A woman with Ebola-like symptoms who recently returned from a country affected by Ebola was taken to a hospital in Arlington County, Virginia, Thursday morning. Officials said it was unclear whether she had contracted the disease. Firefighters arrived at the woman’s apartment in hazmat suits after receiving a call around 9:30 a.m. The patient, who has not been identified, was taken to Virginia Hospital Center, according to ARLnow.com.

“While it’s unlikely it’s Ebola, the fire department and the responding hospital are taking all appropriate precautions,” Arlington County Fire Department spokeswoman Lt. Sarah Marchegiani told ARLnow.com. Marchegiani said the department dispatches an Ebola response team when a person has a history of traveling to an affected country and symptoms consistent with the disease that has killed more than 9,000 people and infected 14,000 others in Guinea, Liberia and Sierra Leone since the outbreak began last March.

The patient has not been diagnosed with Ebola but was put into isolation, according to CBS Local. It was unclear whether the woman lived alone or with others. Virginia Hospital Center is located about 7 miles from Washington, D.C.

Transmission rates of the virus remained “widespread” in Sierra Leone last week, according to the World Health Organization’s latest status report on the outbreak. The week ending Feb. 15 saw 128 new cases of Ebola across West Africa, nearly half of which occurred in Sierra Leone’s capital, Freetown.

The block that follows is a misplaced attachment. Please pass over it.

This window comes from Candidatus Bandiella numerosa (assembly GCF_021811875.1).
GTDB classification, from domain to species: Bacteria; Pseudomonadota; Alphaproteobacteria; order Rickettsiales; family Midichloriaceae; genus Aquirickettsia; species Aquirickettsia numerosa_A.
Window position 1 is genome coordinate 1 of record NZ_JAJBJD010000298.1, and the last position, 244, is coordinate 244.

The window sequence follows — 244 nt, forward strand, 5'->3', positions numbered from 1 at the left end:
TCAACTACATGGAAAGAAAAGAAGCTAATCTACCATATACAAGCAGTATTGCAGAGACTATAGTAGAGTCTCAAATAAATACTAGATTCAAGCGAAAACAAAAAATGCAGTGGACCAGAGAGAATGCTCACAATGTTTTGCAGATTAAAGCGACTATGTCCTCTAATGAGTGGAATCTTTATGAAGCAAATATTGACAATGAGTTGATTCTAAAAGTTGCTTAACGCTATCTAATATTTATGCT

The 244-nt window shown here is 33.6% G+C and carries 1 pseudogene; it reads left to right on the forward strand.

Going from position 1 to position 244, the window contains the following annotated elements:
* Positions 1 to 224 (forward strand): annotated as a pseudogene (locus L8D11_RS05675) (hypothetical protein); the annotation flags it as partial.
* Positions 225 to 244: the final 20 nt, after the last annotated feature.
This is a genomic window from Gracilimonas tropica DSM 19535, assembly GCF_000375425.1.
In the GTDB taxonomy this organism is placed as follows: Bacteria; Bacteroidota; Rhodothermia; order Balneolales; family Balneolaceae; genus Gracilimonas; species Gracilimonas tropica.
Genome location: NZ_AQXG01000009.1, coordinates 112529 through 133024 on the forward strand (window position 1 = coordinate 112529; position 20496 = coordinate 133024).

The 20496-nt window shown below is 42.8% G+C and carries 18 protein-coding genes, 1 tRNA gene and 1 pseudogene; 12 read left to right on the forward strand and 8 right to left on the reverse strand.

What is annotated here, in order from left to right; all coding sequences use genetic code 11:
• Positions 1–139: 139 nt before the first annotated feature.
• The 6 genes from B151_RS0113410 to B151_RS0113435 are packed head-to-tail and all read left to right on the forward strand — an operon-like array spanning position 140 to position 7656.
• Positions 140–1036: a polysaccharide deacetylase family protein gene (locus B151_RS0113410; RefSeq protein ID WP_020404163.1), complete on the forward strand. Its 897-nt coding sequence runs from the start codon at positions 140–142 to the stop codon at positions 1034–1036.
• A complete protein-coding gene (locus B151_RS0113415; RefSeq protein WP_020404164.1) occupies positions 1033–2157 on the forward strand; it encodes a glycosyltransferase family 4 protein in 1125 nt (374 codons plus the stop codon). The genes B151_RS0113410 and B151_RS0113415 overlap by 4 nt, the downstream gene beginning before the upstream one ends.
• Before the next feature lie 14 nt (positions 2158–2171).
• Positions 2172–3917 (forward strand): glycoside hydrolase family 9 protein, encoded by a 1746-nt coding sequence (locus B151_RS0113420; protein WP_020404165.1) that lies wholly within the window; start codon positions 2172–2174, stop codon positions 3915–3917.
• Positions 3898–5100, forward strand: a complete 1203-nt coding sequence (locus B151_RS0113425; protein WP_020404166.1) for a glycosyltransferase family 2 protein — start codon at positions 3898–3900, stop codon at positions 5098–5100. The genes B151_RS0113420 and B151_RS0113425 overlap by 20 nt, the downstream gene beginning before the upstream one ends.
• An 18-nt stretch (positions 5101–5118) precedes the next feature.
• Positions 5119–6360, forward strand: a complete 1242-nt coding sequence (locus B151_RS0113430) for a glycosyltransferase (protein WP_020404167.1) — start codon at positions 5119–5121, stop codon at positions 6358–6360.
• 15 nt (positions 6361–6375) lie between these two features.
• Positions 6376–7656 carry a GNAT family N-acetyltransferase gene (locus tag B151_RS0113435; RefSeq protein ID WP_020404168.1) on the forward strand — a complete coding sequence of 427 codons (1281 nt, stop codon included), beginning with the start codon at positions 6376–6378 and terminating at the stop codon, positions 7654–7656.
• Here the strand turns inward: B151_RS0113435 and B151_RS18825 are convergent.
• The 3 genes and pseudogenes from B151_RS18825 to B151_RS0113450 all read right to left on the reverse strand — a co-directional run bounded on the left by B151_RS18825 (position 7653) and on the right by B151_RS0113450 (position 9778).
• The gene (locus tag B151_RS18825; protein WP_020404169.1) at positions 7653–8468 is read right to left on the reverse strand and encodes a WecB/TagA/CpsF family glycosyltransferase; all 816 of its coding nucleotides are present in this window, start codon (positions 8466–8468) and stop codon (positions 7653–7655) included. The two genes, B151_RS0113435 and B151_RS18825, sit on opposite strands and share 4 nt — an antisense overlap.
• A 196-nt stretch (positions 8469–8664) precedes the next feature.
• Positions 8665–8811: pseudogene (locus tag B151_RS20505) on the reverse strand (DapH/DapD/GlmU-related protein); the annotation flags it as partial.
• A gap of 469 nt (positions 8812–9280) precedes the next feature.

The outbreak that health officials in September said was “spiraling out of control” has since slowed. The flood of new cases has become a trickle. But concerns remain over the virus making a comeback as the region struggles to upgrade its battered health infrastructure.

During the height of the outbreak last fall, fears of the virus spreading across the globe were rampant. In the U.S., concerns over people entering the country with Ebola led to mandatory health screenings for incoming travelers at several major international airports. The growing hysteria gave rise to Ebola false alarms – people sick with flu-like symptoms being taken to the hospital by emergency responders in full protective gear, only to test negative for the virus.  

In October, there was a suspected case of Ebola at the Pentagon. It was later revealed that the patient had lied about her travel history and did not have Ebola